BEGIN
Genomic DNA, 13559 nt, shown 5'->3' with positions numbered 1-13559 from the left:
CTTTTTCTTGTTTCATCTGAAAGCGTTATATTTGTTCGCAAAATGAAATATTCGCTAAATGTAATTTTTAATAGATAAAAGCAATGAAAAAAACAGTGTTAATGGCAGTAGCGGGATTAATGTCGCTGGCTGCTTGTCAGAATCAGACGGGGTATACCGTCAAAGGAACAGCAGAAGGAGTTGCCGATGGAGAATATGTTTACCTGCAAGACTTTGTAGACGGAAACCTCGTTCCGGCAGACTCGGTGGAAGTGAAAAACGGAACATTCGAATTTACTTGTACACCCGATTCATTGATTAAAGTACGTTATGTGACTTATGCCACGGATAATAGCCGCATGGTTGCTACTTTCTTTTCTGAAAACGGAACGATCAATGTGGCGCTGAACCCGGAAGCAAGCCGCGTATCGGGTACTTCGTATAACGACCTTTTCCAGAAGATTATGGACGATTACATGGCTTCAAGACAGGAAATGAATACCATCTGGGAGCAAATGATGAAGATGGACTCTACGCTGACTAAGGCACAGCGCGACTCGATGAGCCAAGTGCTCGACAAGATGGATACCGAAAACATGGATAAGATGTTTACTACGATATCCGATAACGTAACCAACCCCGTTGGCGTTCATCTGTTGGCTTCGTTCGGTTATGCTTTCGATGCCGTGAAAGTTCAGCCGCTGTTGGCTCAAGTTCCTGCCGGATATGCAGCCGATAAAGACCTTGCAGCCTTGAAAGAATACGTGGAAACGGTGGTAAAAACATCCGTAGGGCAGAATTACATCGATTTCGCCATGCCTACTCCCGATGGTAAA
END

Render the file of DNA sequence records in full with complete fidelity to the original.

Genomic DNA, 13559 nt, shown 5'->3' with positions numbered 1-13559 from the left:
CTTTTTCTTGTTTCATCTGAAAGCGTTATATTTGTTCGCAAAATGAAATATTCGCTAAATGTAATTTTTAATAGATAAAAGCAATGAAAAAAACAGTGTTAATGGCAGTAGCGGGATTAATGTCGCTGGCTGCTTGTCAGAATCAGACGGGGTATACCGTCAAAGGAACAGCAGAAGGAGTTGCCGATGGAGAATATGTTTACCTGCAAGACTTTGTAGACGGAAACCTCGTTCCGGCAGACTCGGTGGAAGTGAAAAACGGAACATTCGAATTTACTTGTACACCCGATTCATTGATTAAAGTACGTTATGTGACTTATGCCACGGATAATAGCCGCATGGTTGCTACTTTCTTTTCTGAAAACGGAACGATCAATGTGGCGCTGAACCCGGAAGCAAGCCGCGTATCGGGTACTTCGTATAACGACCTTTTCCAGAAGATTATGGACGATTACATGGCTTCAAGACAGGAAATGAATACCATCTGGGAGCAAATGATGAAGATGGACTCTACGCTGACTAAGGCACAGCGCGACTCGATGAGCCAAGTGCTCGACAAGATGGATACCGAAAACATGGATAAGATGTTTACTACGATATCCGATAACGTAACCAACCCCGTTGGCGTTCATCTGTTGGCTTCGTTCGGTTATGCTTTCGATGCCGTGAAAGTTCAGCCGCTGTTGGCTCAAGTTCCTGCCGGATATGCAGCCGATAAAGACCTTGCAGCCTTGAAAGAATACGTGGAAACGGTGGTAAAAACATCCGTAGGGCAGAATTACATCGATTTCGCCATGCCTACTCCCGATGGTAAA